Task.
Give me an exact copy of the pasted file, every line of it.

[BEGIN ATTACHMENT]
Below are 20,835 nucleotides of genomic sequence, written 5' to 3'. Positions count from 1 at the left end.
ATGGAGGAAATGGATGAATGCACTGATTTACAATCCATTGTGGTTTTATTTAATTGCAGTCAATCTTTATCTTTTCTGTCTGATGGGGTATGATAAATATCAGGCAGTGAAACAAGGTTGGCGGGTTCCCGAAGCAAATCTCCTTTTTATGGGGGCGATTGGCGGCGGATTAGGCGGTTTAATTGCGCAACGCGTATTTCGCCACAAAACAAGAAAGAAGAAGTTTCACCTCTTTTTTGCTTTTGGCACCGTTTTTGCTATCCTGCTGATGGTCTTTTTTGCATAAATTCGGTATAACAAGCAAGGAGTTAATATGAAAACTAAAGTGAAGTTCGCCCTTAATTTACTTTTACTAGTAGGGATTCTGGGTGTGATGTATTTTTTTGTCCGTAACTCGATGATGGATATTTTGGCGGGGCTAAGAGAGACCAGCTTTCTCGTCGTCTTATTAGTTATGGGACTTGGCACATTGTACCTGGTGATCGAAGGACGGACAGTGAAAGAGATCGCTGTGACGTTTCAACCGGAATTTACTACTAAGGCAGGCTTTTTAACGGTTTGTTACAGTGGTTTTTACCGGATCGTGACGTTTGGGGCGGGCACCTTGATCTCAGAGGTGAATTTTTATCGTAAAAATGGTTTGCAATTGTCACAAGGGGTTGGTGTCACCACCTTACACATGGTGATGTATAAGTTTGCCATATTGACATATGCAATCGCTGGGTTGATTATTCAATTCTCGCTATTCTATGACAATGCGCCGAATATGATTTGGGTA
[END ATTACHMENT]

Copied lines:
Below are 20,835 nucleotides of genomic sequence, written 5' to 3'. Positions count from 1 at the left end.
ATGGAGGAAATGGATGAATGCACTGATTTACAATCCATTGTGGTTTTATTTAATTGCAGTCAATCTTTATCTTTTCTGTCTGATGGGGTATGATAAATATCAGGCAGTGAAACAAGGTTGGCGGGTTCCCGAAGCAAATCTCCTTTTTATGGGGGCGATTGGCGGCGGATTAGGCGGTTTAATTGCGCAACGCGTATTTCGCCACAAAACAAGAAAGAAGAAGTTTCACCTCTTTTTTGCTTTTGGCACCGTTTTTGCTATCCTGCTGATGGTCTTTTTTGCATAAATTCGGTATAACAAGCAAGGAGTTAATATGAAAACTAAAGTGAAGTTCGCCCTTAATTTACTTTTACTAGTAGGGATTCTGGGTGTGATGTATTTTTTTGTCCGTAACTCGATGATGGATATTTTGGCGGGGCTAAGAGAGACCAGCTTTCTCGTCGTCTTATTAGTTATGGGACTTGGCACATTGTACCTGGTGATCGAAGGACGGACAGTGAAAGAGATCGCTGTGACGTTTCAACCGGAATTTACTACTAAGGCAGGCTTTTTAACGGTTTGTTACAGTGGTTTTTACCGGATCGTGACGTTTGGGGCGGGCACCTTGATCTCAGAGGTGAATTTTTATCGTAAAAATGGTTTGCAATTGTCACAAGGGGTTGGTGTCACCACCTTACACATGGTGATGTATAAGTTTGCCATATTGACATATGCAATCGCTGGGTTGATTATTCAATTCTCGCTATTCTATGACAATGCGCCGAATATGATTTGGGTA